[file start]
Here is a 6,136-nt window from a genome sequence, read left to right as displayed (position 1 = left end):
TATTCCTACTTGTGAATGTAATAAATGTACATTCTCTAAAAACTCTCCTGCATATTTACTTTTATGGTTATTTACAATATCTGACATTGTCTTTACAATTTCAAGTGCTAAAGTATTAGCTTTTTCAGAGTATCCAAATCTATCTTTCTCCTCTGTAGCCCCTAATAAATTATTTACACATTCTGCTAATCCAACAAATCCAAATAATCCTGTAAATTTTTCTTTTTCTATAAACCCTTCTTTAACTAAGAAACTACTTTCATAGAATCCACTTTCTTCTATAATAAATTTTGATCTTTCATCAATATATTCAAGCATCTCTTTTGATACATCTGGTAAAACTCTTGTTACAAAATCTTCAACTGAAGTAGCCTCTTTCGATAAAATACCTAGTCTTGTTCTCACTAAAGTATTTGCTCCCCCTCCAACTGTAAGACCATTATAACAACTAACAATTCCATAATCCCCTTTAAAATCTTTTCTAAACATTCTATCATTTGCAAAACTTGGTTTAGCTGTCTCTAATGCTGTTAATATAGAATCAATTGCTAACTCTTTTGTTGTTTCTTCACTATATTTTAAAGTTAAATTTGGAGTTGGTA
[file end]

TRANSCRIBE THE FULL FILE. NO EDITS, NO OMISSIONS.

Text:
Here is a 6,136-nt window from a genome sequence, read left to right as displayed (position 1 = left end):
TATTCCTACTTGTGAATGTAATAAATGTACATTCTCTAAAAACTCTCCTGCATATTTACTTTTATGGTTATTTACAATATCTGACATTGTCTTTACAATTTCAAGTGCTAAAGTATTAGCTTTTTCAGAGTATCCAAATCTATCTTTCTCCTCTGTAGCCCCTAATAAATTATTTACACATTCTGCTAATCCAACAAATCCAAATAATCCTGTAAATTTTTCTTTTTCTATAAACCCTTCTTTAACTAAGAAACTACTTTCATAGAATCCACTTTCTTCTATAATAAATTTTGATCTTTCATCAATATATTCAAGCATCTCTTTTGATACATCTGGTAAAACTCTTGTTACAAAATCTTCAACTGAAGTAGCCTCTTTCGATAAAATACCTAGTCTTGTTCTCACTAAAGTATTTGCTCCCCCTCCAACTGTAAGACCATTATAACAACTAACAATTCCATAATCCCCTTTAAAATCTTTTCTAAACATTCTATCATTTGCAAAACTTGGTTTAGCTGTCTCTAATGCTGTTAATATAGAATCAATTGCTAACTCTTTTGTTGTTTCTTCACTATATTTTAAAGTTAAATTTGGAGTTGGTA